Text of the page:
Dick, Danielle M. ; Wang, Jen C. ; Plunkett, Jevon ; Aliev, Fazil ; Hinrichs, Anthony ; Bertelsen, Sarah ; Budde, John P. ; Goldstein, Elianna L. ; Kaplan, Daniel ; Edenberg, Howard ; Nurnberger, John ; Hesselbrock, Victor ; Schuckit, Marc ; Kuperman, Sam ; Tischfield, Jay ; Porjesz, Bernice ; Begleiter, Henri ; Bierut, Laura Jean ; Goate, Alison. / Family-based association analyses of alcohol dependence phenotypes across DRD2 and neighboring gene ANKK1. In: Alcoholism: Clinical and Experimental Research. 2007 ; Vol. 31, No. 10. pp. 1645-1653.
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abstract = "Background: There is an extensive and inconsistent literature on the association of the dopamine D2 receptor gene (DRD2) with alcohol dependence. Conflicting results have been attributed to differences in the severity of the alcohol dependence phenotype across studies, failure to exclude related disorders from comparison groups, and artifacts of population-stratification. Recently the genetic polymorphism most widely analyzed in DRD2, Taq1A, has been discovered to reside in a neighboring gene, ankyrin repeat and kinase domain containing 1 (ANKK1), located 10 kb downstream from DRD2. Methods: To more carefully characterize evidence for association across this region, we genotyped 26 single nucleotide polymorphisms (SNPs) spanning DRD2 and ANKK1 in a sample of 219 Caucasian families (n = 1,923) from the Collaborative Study on the Genetics of Alcoholism (COGA), making this the most extensive analysis to date of association between this region and alcohol dependence. We used family-based analyses robust to population-stratification, and we made use of rich phenotypic data to analyze alcohol dependence and subtypes hypothesized in the literature to be more directly influenced by DRD2. Results: We found that the evidence for association is strongest in the 5′ linkage disequilibrium block of ANKK1 (that does not contain Taq1A), with weak evidence of association with a small number of SNPs in DRD2. The association in ANKK1 is strongest among the subsets of alcoholics with medical complications and with antisocial personality disorder. Conclusions: More extensive genotyping across DRD2 and ANKK1 suggests that the association with alcohol dependence observed in this region may be due to genetic variants in the ANKK1 gene. ANKK1 is involved in signal transduction pathways and is a plausible biological candidate for involvement in addictive disorders.",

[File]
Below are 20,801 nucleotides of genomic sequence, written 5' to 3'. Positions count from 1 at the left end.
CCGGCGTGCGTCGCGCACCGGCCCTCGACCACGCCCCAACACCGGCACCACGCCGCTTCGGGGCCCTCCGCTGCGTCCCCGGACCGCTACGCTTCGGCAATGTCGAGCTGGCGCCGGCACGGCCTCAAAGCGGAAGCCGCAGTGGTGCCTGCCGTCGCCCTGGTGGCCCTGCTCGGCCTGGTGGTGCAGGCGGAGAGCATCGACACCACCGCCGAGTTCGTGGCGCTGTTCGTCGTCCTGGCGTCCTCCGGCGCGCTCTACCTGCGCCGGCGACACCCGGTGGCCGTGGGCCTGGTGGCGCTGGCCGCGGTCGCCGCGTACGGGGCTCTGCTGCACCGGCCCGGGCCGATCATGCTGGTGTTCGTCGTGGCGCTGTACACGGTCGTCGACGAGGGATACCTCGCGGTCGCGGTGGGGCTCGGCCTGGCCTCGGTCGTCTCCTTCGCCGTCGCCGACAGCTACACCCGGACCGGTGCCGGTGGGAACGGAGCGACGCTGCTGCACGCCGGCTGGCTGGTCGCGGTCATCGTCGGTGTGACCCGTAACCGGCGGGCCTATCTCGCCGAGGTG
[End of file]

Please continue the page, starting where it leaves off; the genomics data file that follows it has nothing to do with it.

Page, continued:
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AU - Dick, Danielle M.

AU - Wang, Jen C.

AU - Plunkett, Jevon

AU - Aliev, Fazil

AU - Hinrichs, Anthony

AU - Bertelsen, Sarah

AU - Budde, John P.

AU - Goldstein, Elianna L.

AU - Kaplan, Daniel

AU - Edenberg, Howard

AU - Nurnberger, John

AU - Hesselbrock, Victor

AU - Schuckit, Marc

AU - Kuperman, Sam

AU - Tischfield, Jay

AU - Porjesz, Bernice

AU - Begleiter, Henri

AU - Bierut, Laura Jean